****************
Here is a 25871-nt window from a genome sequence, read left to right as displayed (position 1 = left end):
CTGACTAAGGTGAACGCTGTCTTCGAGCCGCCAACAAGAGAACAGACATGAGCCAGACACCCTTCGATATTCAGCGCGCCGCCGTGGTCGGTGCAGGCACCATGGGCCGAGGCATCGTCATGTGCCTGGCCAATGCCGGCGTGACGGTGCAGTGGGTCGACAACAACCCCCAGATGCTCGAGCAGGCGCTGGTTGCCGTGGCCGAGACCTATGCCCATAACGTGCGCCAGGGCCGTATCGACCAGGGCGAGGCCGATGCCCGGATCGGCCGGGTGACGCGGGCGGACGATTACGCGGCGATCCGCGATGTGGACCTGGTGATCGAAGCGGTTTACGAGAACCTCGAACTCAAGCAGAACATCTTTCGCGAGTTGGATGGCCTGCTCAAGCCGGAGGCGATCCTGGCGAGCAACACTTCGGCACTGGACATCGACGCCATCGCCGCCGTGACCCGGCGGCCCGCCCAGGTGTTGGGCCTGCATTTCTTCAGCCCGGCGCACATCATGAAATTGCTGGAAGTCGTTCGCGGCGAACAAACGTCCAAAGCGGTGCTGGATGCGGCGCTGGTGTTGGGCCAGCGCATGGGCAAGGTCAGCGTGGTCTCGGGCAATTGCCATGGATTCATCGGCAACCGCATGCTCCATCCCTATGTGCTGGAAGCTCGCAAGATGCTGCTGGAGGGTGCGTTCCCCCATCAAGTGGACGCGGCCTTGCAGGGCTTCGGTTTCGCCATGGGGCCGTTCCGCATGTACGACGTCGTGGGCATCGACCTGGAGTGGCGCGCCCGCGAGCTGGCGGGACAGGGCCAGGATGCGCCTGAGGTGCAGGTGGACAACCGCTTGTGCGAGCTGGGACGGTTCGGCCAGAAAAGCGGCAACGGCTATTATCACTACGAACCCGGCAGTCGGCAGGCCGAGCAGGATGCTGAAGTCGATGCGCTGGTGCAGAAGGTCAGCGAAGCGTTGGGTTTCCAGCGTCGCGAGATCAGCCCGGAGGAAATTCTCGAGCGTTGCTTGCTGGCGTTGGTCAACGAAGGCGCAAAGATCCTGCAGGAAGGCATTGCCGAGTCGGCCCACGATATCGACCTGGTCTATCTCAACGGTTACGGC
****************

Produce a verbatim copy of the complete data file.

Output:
Here is a 25871-nt window from a genome sequence, read left to right as displayed (position 1 = left end):
CTGACTAAGGTGAACGCTGTCTTCGAGCCGCCAACAAGAGAACAGACATGAGCCAGACACCCTTCGATATTCAGCGCGCCGCCGTGGTCGGTGCAGGCACCATGGGCCGAGGCATCGTCATGTGCCTGGCCAATGCCGGCGTGACGGTGCAGTGGGTCGACAACAACCCCCAGATGCTCGAGCAGGCGCTGGTTGCCGTGGCCGAGACCTATGCCCATAACGTGCGCCAGGGCCGTATCGACCAGGGCGAGGCCGATGCCCGGATCGGCCGGGTGACGCGGGCGGACGATTACGCGGCGATCCGCGATGTGGACCTGGTGATCGAAGCGGTTTACGAGAACCTCGAACTCAAGCAGAACATCTTTCGCGAGTTGGATGGCCTGCTCAAGCCGGAGGCGATCCTGGCGAGCAACACTTCGGCACTGGACATCGACGCCATCGCCGCCGTGACCCGGCGGCCCGCCCAGGTGTTGGGCCTGCATTTCTTCAGCCCGGCGCACATCATGAAATTGCTGGAAGTCGTTCGCGGCGAACAAACGTCCAAAGCGGTGCTGGATGCGGCGCTGGTGTTGGGCCAGCGCATGGGCAAGGTCAGCGTGGTCTCGGGCAATTGCCATGGATTCATCGGCAACCGCATGCTCCATCCCTATGTGCTGGAAGCTCGCAAGATGCTGCTGGAGGGTGCGTTCCCCCATCAAGTGGACGCGGCCTTGCAGGGCTTCGGTTTCGCCATGGGGCCGTTCCGCATGTACGACGTCGTGGGCATCGACCTGGAGTGGCGCGCCCGCGAGCTGGCGGGACAGGGCCAGGATGCGCCTGAGGTGCAGGTGGACAACCGCTTGTGCGAGCTGGGACGGTTCGGCCAGAAAAGCGGCAACGGCTATTATCACTACGAACCCGGCAGTCGGCAGGCCGAGCAGGATGCTGAAGTCGATGCGCTGGTGCAGAAGGTCAGCGAAGCGTTGGGTTTCCAGCGTCGCGAGATCAGCCCGGAGGAAATTCTCGAGCGTTGCTTGCTGGCGTTGGTCAACGAAGGCGCAAAGATCCTGCAGGAAGGCATTGCCGAGTCGGCCCACGATATCGACCTGGTCTATCTCAACGGTTACGGC